The Children’s Place seems not to have learned from others’ mistakes. This fall, thanks to the store, little girls age 6 to 12 (or so) can proudly display a list of “my best subjects.” Checked on the list are shopping, music, and dancing. Not checked: math. A parenthetical under the list points out, “Well, nobody’s perfect.” True, but why can’t girls excel in math and fail miserably at shopping?

Predictably, the Children’s Place did eventually pull the t-shirt after significant blowback on the Internet.

New Study Shows Anti-Choice Policies Leading to Widespread Arrests of and Forced Interventions on Pregnant Women

Written by Lynn Paltrow and Jeanne Flavin for RH Reality Check. This diary is cross-posted; commenters wishing to engage directly with the author should do so at the original post.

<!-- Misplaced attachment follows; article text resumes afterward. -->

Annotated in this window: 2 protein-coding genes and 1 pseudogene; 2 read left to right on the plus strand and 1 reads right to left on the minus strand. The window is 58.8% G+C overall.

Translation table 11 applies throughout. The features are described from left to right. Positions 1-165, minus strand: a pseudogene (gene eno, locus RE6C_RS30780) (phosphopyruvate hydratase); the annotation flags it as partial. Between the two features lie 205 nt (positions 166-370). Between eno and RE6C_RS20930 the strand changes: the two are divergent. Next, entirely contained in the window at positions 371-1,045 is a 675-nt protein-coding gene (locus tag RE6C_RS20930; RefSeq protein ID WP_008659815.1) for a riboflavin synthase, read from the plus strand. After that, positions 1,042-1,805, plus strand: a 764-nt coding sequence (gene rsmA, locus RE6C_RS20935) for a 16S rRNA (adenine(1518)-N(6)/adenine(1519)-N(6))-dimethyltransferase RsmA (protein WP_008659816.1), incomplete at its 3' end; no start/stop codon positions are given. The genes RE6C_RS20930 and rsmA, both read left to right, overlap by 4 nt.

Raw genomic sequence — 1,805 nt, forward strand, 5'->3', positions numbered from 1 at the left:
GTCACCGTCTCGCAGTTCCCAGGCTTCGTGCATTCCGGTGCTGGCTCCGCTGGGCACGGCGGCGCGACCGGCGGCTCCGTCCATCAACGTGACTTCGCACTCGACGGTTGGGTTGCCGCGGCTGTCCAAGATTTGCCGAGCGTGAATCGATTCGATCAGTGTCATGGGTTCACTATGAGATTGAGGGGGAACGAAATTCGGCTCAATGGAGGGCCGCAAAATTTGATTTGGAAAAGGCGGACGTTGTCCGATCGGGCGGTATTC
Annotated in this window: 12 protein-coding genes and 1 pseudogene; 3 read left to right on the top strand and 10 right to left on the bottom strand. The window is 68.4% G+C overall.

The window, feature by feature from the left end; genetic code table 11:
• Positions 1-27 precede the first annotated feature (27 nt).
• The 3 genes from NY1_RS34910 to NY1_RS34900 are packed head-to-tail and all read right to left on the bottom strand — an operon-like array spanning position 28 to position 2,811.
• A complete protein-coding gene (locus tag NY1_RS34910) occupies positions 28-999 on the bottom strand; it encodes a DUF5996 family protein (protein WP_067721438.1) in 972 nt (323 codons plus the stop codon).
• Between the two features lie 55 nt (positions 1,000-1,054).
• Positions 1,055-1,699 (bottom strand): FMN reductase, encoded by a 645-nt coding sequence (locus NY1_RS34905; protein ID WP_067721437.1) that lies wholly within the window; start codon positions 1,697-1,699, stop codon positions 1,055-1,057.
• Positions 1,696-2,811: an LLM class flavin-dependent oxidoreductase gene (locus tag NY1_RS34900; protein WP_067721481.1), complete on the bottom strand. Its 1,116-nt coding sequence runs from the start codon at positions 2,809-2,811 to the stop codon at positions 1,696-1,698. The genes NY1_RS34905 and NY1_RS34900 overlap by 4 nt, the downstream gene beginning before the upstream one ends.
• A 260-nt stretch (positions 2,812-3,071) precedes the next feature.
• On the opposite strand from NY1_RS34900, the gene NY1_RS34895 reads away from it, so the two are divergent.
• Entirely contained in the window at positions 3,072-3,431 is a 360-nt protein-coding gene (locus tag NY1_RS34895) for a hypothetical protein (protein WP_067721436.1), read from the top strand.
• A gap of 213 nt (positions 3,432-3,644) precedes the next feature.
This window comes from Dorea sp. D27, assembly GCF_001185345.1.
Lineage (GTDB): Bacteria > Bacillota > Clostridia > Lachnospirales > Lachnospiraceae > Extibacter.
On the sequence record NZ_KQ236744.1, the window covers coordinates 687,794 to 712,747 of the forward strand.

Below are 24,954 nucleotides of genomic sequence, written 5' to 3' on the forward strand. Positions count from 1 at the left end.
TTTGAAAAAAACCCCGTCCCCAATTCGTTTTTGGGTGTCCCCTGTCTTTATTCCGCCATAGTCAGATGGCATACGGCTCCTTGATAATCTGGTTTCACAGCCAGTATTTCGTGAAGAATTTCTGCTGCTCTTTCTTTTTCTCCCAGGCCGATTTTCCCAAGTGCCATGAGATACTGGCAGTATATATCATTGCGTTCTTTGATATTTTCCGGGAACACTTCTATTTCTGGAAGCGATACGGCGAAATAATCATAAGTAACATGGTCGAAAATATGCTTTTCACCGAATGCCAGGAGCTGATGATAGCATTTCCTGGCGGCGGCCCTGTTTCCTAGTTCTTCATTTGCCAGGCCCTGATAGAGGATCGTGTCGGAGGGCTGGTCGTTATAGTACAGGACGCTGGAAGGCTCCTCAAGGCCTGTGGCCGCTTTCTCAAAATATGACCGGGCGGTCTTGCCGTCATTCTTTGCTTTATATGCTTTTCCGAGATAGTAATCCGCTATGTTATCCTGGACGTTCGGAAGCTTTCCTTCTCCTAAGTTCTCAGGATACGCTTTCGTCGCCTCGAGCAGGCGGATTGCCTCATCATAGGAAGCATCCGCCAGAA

Read additional 2013 coverage on the personhood of women here.

The full table of contents for Volume 38, No. 2, of the Journal of Health Politics, Policy, and Law can be found here. Articles in this edition will be available for public access for a full month here.

On Tuesday, January 15th, the Journal of Health Politics, Policy and Law will publish our study, “Arrests of and Forced Interventions on Pregnant Women in the United States, 1973-2005: Implications for Women’s Legal Status and Public Health.” This study makes clear that post-Roe anti-choice and “pro-life” measures are being used to do more than limit access to abortion; they are providing the basis for arresting women, locking them up, and forcing them to submit to medical interventions, including surgery. The cases documented in our study through 2005, as well as more recent cases, make clear that 40 years after Roe v. Wade was decided, far more is at stake than abortion or women’s reproductive rights. Pregnant women face attacks on virtually every right associated with constitutional personhood, including the very basic right to physical liberty.